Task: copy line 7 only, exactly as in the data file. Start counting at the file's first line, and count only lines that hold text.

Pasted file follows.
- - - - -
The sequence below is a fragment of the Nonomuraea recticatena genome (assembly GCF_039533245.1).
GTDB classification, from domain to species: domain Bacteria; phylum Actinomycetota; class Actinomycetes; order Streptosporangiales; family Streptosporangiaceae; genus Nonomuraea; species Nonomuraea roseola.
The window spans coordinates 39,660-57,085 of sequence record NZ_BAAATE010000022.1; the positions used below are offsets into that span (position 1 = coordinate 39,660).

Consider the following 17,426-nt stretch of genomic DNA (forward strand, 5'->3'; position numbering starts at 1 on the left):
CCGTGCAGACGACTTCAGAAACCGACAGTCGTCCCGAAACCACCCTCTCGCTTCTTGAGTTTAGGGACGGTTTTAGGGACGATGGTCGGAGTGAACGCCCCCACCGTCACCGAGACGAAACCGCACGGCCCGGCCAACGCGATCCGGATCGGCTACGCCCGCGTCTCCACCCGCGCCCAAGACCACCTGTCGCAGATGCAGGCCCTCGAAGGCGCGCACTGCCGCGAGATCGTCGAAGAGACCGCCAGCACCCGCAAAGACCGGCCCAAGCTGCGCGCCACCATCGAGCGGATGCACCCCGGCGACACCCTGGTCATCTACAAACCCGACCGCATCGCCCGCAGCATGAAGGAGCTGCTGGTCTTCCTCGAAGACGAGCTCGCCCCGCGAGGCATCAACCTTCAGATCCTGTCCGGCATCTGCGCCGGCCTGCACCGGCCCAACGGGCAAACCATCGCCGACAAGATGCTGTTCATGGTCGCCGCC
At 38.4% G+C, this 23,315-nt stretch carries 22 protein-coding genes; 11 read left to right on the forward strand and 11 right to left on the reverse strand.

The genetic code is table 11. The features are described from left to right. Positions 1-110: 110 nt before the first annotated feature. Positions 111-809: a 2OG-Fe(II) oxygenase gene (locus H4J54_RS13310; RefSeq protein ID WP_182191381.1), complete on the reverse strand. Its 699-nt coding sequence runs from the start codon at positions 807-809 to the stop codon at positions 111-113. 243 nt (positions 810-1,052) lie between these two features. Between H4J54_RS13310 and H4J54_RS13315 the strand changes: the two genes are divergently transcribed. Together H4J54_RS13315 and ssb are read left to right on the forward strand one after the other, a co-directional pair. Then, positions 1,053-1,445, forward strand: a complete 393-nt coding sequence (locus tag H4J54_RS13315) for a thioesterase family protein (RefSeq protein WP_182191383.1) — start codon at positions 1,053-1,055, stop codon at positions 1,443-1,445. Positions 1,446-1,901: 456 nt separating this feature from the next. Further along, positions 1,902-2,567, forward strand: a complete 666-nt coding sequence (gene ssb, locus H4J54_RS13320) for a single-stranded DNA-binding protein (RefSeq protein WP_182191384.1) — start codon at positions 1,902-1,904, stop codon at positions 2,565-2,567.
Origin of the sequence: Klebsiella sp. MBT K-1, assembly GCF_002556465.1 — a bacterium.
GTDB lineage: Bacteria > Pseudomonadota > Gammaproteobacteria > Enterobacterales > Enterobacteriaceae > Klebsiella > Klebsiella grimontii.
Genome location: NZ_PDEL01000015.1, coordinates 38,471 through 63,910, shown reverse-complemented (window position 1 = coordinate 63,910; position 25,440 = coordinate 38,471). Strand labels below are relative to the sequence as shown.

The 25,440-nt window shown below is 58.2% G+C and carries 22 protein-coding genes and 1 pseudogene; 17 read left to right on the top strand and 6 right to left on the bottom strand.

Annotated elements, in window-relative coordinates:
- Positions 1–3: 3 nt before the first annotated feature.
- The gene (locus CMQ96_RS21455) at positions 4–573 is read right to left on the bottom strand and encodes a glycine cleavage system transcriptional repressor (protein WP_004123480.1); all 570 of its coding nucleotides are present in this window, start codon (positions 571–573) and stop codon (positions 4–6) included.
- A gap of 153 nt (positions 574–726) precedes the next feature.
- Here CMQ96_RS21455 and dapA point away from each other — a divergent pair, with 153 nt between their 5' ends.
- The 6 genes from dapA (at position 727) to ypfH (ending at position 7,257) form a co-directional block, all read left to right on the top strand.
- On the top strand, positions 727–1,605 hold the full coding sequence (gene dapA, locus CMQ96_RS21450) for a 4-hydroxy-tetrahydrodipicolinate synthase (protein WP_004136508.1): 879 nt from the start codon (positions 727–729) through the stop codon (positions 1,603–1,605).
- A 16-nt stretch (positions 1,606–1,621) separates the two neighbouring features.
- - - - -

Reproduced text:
The genetic code is table 11. The features are described from left to right. Positions 1-110: 110 nt before the first annotated feature. Positions 111-809: a 2OG-Fe(II) oxygenase gene (locus H4J54_RS13310; RefSeq protein ID WP_182191381.1), complete on the reverse strand. Its 699-nt coding sequence runs from the start codon at positions 807-809 to the stop codon at positions 111-113. 243 nt (positions 810-1,052) lie between these two features. Between H4J54_RS13310 and H4J54_RS13315 the strand changes: the two genes are divergently transcribed. Together H4J54_RS13315 and ssb are read left to right on the forward strand one after the other, a co-directional pair. Then, positions 1,053-1,445, forward strand: a complete 393-nt coding sequence (locus tag H4J54_RS13315) for a thioesterase family protein (RefSeq protein WP_182191383.1) — start codon at positions 1,053-1,055, stop codon at positions 1,443-1,445. Positions 1,446-1,901: 456 nt separating this feature from the next. Further along, positions 1,902-2,567, forward strand: a complete 666-nt coding sequence (gene ssb, locus H4J54_RS13320) for a single-stranded DNA-binding protein (RefSeq protein WP_182191384.1) — start codon at positions 1,902-1,904, stop codon at positions 2,565-2,567.